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Old 03-19-2009, 04:48 PM
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Default how do you guys dock you boats when you are alone?

I think I have it down pretty good but am always looking to improve my boat handling skills especially when I am alone. So how you you guys dock your boats at the dock or at a slip when you are by yourself?

1. Where are you docking slip/dock/pilings? 2.type of boat ?3.power/engines?

I dock a 33 hydra sport (cuddy/express) version. It has twin 250 outboards, and I dock it at a double slip(boat next to me).
I can control how the boat moves forward and astern but you really can control how it goes sideways esp in a slip, and my biggest fear is drifting into the boat next to me.

1. I tie a Line to my beam cleat and lead the slack and the bitter end back and rest it on the top of the gunnle.

2. I back the boat in as slow as the wind will allow me, making sure I am straight and close as possible to the dock with out having the fenders slip out.

3. Right before my amid ship/beam cleat reaches the middle cleat on the dock I put the boat in neutral, go back behind the helm and grab the bitter end and slack I rested on the gunnle.

4.I hold the bitter end in one had and throw the slack on the dock ahead of the cleat.I let the boats momentum drift back until the rope drags under the horn of the cleat (kinda like a jet landing on a carrier when the hook catches the bungee cord on the deck, except the hook is stationary and the line is dragging)

5. When it is under the horn I pull tight and bring the boats momentum to a halt and keep it close to the dock so I don't blow into the boat next to me.

6. I whip a round turn on the cleat, then cleat of to the boat so I can hoop off and do the bow and Stern lines.

How do you guys do it?? Never done pilings but I wanna learn.
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Old 03-19-2009, 04:54 PM
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Push the Skyhook button, jump off and tie it up......
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Old 03-19-2009, 05:04 PM
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I come up to the dock and put the (midship)against the pile and pivot the transom around to the dock .Tie up midship then set up a beer or two and then set spring lines. Or I can radio ahead to the marine and for a small tip .There will be people standing on the dock waiting for me.
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Old 03-19-2009, 05:21 PM
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never hurts to bounce it off a couple boats
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Old 03-19-2009, 05:29 PM
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I go real slow.
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Old 03-19-2009, 05:33 PM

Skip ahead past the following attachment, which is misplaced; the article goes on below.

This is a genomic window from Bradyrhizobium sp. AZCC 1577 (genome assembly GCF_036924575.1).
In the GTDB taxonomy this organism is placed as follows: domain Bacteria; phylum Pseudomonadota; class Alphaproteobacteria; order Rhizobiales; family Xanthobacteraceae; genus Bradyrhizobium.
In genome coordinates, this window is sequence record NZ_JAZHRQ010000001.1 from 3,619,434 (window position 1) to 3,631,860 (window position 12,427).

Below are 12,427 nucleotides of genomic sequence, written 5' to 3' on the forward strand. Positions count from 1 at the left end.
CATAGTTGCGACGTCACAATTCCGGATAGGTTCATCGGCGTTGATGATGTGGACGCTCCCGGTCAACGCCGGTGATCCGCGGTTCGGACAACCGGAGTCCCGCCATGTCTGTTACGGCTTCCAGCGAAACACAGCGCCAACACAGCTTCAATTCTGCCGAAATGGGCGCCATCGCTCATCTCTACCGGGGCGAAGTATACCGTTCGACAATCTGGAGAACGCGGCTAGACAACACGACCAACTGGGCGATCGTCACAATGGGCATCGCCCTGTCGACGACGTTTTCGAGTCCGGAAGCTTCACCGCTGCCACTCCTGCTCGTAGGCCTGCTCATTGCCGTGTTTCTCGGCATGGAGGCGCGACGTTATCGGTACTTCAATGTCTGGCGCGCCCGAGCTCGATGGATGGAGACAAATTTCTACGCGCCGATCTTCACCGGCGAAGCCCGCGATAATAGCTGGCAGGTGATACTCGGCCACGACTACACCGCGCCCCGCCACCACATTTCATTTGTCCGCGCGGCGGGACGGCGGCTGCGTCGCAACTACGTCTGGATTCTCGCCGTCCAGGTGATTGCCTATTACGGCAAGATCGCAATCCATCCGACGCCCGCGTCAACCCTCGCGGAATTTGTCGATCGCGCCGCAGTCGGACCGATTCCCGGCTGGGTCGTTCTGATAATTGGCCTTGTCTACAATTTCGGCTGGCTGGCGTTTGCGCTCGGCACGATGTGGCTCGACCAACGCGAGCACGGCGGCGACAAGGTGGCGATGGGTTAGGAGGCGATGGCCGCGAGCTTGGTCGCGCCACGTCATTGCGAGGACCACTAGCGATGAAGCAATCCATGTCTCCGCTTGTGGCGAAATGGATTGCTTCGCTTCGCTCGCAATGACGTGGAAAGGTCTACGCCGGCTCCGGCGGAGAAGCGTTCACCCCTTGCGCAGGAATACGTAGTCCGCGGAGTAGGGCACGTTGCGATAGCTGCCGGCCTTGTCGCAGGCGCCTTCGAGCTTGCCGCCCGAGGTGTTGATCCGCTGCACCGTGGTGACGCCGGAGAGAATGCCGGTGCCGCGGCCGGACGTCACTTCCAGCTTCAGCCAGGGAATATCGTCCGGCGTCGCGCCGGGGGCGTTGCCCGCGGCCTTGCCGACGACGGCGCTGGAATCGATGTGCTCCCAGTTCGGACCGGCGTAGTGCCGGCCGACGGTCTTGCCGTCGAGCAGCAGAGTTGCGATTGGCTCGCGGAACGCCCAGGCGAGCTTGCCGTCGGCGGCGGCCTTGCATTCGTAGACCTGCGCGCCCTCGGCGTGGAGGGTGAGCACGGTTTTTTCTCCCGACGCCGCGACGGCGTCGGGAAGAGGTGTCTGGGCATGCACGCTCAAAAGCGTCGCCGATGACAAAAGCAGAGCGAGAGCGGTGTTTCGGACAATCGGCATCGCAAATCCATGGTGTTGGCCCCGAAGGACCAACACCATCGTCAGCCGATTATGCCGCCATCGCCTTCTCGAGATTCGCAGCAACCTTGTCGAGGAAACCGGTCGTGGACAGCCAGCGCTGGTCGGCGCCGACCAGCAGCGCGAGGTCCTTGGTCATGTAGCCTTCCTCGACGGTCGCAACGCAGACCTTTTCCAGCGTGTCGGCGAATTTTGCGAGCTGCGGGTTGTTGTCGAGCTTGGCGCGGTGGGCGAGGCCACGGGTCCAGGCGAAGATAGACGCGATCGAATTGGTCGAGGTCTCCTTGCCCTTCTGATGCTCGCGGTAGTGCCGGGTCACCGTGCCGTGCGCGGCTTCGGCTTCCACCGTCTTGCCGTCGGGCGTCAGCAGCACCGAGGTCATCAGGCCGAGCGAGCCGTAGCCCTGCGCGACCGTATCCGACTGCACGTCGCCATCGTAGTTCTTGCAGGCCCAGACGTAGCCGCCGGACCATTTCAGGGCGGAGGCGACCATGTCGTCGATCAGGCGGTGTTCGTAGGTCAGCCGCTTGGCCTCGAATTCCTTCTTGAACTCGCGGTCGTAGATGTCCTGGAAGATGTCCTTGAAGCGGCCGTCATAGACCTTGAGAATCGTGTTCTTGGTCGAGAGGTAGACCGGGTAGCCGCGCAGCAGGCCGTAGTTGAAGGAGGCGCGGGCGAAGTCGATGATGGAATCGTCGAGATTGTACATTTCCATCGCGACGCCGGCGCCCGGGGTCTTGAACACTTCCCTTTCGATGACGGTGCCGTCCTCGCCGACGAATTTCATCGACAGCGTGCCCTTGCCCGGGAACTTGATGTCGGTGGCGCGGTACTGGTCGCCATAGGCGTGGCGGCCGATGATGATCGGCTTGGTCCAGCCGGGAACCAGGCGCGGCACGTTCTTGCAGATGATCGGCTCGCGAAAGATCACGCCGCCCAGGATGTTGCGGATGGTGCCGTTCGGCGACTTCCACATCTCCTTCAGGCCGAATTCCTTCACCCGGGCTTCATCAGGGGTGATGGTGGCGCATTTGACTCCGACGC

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I most always have wind and tide working against me so I've learned over the years that power trumps all. I position myself out in front of my slip and then mach speed in reverse. The once 1/2 to 3/4 of the way in put it into forward and make it stop fast. Quickly jump off the side and grab the boat. The lines are always left on the dock so I put on the midship cleat first, then bow, then the rest. If I don't do it this way the bow is always taken away. The marina owner taught me to do it this way. The only fear is if the engine stalls before going into forward.
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Old 03-19-2009, 05:33 PM
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The same way that I do it when Im not alone.
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Old 03-19-2009, 05:58 PM
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Have my ropes at the ready, come into the dock slowly and when lined up ,,full stop,,jump off and tie midships first then bow and stern..

When backing into my birth,, ropes are already there, so line up, back down slow, full stop then I loop the stern over quickly then up to the bow.. then back to the stern .. I only have 2 pilings in my birth...

Remember, Go SLOW look like a PRO,,,,,Go FAST look like an ASS !!!!
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Old 03-19-2009, 06:03 PM
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pilling hugging.......
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Old 03-19-2009, 06:09 PM
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Depends on conditions. Don't be afraid to use the hook.

Good luck!
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Old 03-19-2009, 06:35 PM
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I come in real fast and then lock up the brakes at the last minute!
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Old 03-19-2009, 06:37 PM
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Dock 42 convertible

take it slow, I keep a stern line that is very short, that's the first one I grab it will keep my stern from swaying. The bow is between 2 poles so it stays in place. It's not really that hard to dock by yourself, I actually prefer it. You get friends trying to help that just messes up my concentration trying to tell them what to do. When I'm with people I just tell them to grab the short White one and put it on the starboard stern cleat And I do the rest.